Yesterday's News

50 years ago, sign-ups kicked off school integration

By FRANK BOYETT, Gleaner staff
March 5, 2006

Three little boys stepped forward 50 years ago to test whether the Declaration of Independence really meant that part about all men being created equal.

Although classes wouldn't begin until September, at the beginning of March 1956 three black students signed up to begin the first grade at Weaverton Elementary School. They were apparently the first local black students ever to register to attend classes as equals with white students.

The three were James W. Clancey Jr., Shane Dunise Bushrod and Alvin Eugene Barnes. All were residents of what was then called Brookstown, on U.S. 60-West at the city limits.

"The registration went briefly and without incident of any kind," The Gleaner reported.

James W. Clancey Sr. was acting secretary of the local NAACP chapter then, as well as chairman of its legal services committee, and said he was not surprised at the reception he and his son had received.

"I was treated with all courtesy," he said. "I came from another county, but I have been reared here and I know the people. However, the reception was perhaps even more cordial than I anticipated."

That cordial reception was much less evident when classes began in the fall. White students at Weaverton boycotted the school on Sept. 24 because five black pupils were in attendance. Only 215 of 870 white students showed up for class that day. In the following weeks unruly demonstrations accompanied the boycott.

The boycott collapsed after three weeks, however, when the suggestion was made that a new tax be implemented to build a separate school for blacks.

But that was all in the future as of March 1956. C.B. West, superintendent of the county school system, said he saw "a tendency on the part of some members of the county Board of Education to have complete integration if an appreciable number of Negroes indicate that they wish to attend the white schools."

But West said that didn't mean the county school system's eight black teachers would be integrated into the white system. "It would not be possible to use our Negro teachers," he said. "We have a history of 200 years of prejudice and that is hard to overcome."

Three more black students were registered for the first grade when the city school system began pre-registration on March 9, but The Gleaner did not name them. A higher number had been anticipated because the city school district had earlier indicated its willingness to integrate beginning in the fall of 1956.

On Easter Sunday, The Gleaner's editorial page took a firm stance in support of integration.

"In searching for a topic to use as an Easter message, we could not turn away from the number-one religious and moral issue of our nation's life -- the problem of finding a way for Negroes and white people to live together in peace and mutual respect, and with a minimum of tension and misunderstanding."

Although there had been rioting and violence in the deep South, "in our area we are finding progress toward realizing the actuality of the maxim that all men are brothers in the sight of God."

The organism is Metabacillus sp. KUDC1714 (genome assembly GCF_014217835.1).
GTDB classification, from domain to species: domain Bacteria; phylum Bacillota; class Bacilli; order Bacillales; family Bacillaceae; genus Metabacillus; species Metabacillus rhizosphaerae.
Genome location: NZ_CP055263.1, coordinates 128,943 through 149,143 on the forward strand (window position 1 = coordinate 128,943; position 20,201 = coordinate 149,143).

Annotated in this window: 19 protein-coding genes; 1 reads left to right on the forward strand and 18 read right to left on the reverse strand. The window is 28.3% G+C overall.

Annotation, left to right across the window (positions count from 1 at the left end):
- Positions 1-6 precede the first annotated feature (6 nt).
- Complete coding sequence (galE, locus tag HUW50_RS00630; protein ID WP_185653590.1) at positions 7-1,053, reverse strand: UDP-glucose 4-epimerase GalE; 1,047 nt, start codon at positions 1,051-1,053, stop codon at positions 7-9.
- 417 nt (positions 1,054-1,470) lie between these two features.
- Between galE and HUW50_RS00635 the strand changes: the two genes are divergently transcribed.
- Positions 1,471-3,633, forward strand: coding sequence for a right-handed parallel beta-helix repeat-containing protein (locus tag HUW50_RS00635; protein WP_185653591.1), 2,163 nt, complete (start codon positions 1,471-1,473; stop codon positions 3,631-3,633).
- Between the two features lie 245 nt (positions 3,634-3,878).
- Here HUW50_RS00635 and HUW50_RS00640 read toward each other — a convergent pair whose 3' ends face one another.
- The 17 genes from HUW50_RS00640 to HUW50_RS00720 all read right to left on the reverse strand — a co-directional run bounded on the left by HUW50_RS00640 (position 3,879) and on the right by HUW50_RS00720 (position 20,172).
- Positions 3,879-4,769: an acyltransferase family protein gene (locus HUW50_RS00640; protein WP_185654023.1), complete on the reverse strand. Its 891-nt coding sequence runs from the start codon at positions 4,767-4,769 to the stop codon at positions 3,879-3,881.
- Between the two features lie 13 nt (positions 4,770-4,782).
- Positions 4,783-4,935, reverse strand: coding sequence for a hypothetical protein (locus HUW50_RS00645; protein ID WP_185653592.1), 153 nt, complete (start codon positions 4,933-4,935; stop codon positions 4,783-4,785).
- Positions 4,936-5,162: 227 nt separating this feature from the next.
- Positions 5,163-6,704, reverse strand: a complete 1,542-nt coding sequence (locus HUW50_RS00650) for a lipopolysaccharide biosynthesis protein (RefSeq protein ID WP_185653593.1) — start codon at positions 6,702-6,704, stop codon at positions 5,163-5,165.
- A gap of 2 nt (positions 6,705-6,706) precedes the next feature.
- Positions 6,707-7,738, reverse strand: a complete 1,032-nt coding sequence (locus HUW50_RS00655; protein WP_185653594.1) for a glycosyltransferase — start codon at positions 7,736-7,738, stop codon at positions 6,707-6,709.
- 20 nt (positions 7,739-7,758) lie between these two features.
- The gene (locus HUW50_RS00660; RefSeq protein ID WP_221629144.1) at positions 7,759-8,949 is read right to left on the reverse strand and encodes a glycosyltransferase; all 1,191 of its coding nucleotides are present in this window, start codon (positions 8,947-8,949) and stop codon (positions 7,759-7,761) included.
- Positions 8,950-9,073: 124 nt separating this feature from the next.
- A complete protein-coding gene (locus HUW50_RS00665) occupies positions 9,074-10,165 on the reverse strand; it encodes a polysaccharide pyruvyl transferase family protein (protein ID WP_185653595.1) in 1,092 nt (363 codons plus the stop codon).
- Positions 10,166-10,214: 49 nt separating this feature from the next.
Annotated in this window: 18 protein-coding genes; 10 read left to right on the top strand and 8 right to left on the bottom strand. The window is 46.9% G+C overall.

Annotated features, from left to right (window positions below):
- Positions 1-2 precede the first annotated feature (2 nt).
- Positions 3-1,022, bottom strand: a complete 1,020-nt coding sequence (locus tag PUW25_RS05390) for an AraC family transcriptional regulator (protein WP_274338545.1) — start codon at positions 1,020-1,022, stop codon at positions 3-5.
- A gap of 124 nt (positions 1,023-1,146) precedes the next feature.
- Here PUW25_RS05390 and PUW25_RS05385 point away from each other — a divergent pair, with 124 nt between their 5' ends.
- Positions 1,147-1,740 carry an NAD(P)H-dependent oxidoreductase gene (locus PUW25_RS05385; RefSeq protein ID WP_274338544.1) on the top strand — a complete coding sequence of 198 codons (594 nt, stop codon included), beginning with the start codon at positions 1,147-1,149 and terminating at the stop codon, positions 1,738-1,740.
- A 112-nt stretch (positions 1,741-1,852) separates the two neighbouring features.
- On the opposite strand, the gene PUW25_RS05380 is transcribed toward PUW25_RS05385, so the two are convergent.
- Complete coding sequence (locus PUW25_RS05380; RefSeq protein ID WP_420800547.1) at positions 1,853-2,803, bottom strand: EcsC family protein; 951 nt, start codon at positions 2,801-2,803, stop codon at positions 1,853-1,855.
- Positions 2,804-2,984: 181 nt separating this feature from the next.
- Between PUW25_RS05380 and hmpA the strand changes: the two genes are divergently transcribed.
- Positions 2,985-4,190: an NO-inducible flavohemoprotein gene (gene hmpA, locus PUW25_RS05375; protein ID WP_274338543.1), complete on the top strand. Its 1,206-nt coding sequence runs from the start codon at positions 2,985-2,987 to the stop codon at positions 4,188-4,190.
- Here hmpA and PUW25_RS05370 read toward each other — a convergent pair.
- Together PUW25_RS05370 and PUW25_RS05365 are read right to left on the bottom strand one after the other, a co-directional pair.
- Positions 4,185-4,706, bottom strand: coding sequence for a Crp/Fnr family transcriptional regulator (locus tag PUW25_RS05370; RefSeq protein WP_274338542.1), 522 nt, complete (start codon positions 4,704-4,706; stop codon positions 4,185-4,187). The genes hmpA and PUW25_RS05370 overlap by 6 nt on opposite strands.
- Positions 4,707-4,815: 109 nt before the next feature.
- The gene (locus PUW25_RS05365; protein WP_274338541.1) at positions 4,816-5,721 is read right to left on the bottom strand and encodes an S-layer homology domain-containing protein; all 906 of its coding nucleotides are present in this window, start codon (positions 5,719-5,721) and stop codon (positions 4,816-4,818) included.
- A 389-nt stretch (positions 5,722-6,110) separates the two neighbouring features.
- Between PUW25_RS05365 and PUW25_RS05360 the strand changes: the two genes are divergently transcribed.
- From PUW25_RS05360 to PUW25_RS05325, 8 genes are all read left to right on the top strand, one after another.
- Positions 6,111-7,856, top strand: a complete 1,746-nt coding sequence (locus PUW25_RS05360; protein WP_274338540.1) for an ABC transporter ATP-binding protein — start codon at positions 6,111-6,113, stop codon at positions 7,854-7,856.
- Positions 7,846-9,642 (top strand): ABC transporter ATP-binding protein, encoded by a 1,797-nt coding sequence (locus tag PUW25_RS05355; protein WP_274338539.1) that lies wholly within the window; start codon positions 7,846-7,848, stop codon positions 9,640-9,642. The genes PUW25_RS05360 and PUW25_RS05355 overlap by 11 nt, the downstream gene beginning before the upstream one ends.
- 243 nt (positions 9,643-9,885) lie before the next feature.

However, there was much progress yet to be made. The Gleaner sorrowfully noted that only black singers showed up for the joint white-black choir rehearsal preparing for the community's Good Friday service. "We are certain that the heart of Jesus ached, as did ours, to see the hurt in the eyes of those colored people who came to sing with their fellow beings about Jesus and his triumph over death."

White singers showed up en masse for the actual service on Good Friday, however. "The glorious group which took part in the Friday service in a great measure wiped away the hurt," the editorial said.

In the end, the editorial concluded, the law alone was not strong enough to change the human heart; the forces of morality and Christianity would have to lead the way to brotherhood and equality.

"If inhuman treatment of the Negro because of his color is against the law of the land, then most certainly it is even more contrary to the law of God."

100 years ago

Famed composer John Philip Sousa and his band played a matinee at the Park Theater -- where the Henderson County Judicial Center is now located -- on March 3, 1906, according to contemporaneous accounts in The Gleaner.

Sousa had just returned from a triumphant tour of Europe; the best seats locally cost only $1. The program opened with Rossini's "William Tell Overture" and ended with Wagner's "Ride of the Valkyries."

75 years ago

The Smith Mills Post Office was badly damaged by a fire that destroyed two other buildings on this date in 1931, according to The Gleaner.

The post office was located in the building that was originally built to house the Smith Mills bank. Volunteer firefighters battled the blaze until the Henderson Fire Department arrived to put it out.

25 years ago

Anna Belle Newman, 57, died of exposure off Nugent Drive behind Ellis Park racetrack, according to a 1981 article in The Gleaner.

The body was found by Paul DeVault, who lived about 400 feet from where Newman was found. She had been dead less than 24 hours, the coroner concluded.


Contributed by Netta Mullin, HCH&GS
Copyright 2006 HCH&GS